Rivers, Rifles, Rice, and Religion
Elgar Studies in Legal Theory
Chapter 6: Rifles and religion: the transformation and transplantation of Western law in Hispanic America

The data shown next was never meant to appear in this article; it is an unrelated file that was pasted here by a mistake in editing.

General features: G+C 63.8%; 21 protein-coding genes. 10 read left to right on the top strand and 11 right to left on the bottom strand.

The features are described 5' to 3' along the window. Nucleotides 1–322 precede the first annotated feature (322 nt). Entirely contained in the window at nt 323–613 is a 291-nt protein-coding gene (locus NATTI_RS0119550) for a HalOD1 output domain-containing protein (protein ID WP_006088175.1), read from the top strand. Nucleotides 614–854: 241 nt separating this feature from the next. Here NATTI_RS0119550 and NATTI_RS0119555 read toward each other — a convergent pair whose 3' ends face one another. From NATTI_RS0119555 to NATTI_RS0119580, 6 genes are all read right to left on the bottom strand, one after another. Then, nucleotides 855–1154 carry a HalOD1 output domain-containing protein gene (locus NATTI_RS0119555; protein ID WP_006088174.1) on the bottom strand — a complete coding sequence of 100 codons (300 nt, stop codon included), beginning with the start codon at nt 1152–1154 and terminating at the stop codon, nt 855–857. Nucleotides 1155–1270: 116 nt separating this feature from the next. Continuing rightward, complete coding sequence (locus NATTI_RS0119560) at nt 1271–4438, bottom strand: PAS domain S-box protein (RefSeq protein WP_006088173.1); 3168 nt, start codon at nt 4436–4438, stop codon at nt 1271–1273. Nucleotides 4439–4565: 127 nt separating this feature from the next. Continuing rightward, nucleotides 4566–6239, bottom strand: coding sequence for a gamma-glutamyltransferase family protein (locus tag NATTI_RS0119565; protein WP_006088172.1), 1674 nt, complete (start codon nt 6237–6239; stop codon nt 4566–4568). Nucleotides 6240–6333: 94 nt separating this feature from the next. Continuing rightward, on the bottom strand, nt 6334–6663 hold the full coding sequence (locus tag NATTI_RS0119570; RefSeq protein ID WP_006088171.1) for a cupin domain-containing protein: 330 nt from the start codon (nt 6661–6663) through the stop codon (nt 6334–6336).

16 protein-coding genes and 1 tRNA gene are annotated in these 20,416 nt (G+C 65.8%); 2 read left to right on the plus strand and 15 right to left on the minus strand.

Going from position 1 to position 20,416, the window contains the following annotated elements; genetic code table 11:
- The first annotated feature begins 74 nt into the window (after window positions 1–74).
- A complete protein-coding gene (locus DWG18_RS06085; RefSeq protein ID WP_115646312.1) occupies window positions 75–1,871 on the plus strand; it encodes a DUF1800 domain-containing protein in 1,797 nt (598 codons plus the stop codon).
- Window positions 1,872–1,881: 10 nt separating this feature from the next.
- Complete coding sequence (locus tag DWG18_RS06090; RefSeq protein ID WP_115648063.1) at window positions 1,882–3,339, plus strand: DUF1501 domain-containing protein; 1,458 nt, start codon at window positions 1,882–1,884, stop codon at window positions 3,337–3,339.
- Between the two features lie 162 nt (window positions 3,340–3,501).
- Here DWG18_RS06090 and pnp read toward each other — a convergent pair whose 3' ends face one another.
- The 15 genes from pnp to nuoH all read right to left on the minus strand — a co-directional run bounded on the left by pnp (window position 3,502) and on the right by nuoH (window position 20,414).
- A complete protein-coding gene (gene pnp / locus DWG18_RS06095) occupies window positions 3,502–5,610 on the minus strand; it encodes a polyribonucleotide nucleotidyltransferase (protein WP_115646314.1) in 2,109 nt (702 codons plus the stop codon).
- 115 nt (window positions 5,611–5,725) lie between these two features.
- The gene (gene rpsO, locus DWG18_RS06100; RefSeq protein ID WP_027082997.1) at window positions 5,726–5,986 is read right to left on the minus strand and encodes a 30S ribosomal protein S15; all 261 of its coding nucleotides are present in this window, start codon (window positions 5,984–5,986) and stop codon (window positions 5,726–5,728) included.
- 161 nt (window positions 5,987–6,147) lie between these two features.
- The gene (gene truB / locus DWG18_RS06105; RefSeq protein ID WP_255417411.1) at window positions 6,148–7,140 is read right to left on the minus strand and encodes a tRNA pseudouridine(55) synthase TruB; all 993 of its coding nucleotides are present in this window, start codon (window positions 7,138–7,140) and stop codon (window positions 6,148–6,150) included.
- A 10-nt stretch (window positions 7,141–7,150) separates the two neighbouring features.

The story of the Castilian conquest of the Americas represents the first chapter in the transplantation and transformation of Western law and its global dominion. It also concludes our narratives with one of rifles and religion and their contributions to law’s political foundations. Two civilizations had emerged in the Americas prior to the Castilian conquests. Both replicated a trajectory noted at least in passing in previous chapters. From sedentary agrarian settlements, chiefdoms had emerged and consolidated governing structures had developed. In Mesoamerica the process culminated with the Aztec Empire. From the highlands of the western Andes of South America, the Inca had just emerged. With the arrival of the Castilians, indigenous processes of political development ended abruptly. The Castilian intrusion at the dawn of the sixteenth century also resulted in the imposition of the first territorial empire by a Western European polity, introducing the full panoply of political and legal structures of a late medieval Castilian kingdom, unconstrained, however, by the fetters of local Iberian law and practice. Hispanic America therefore provides an instructive study in the development of law not only as the first experience of a Western European polity as an advanced territorial empire but also the first major transplantation of Western European law and legal institutions outside of the West.
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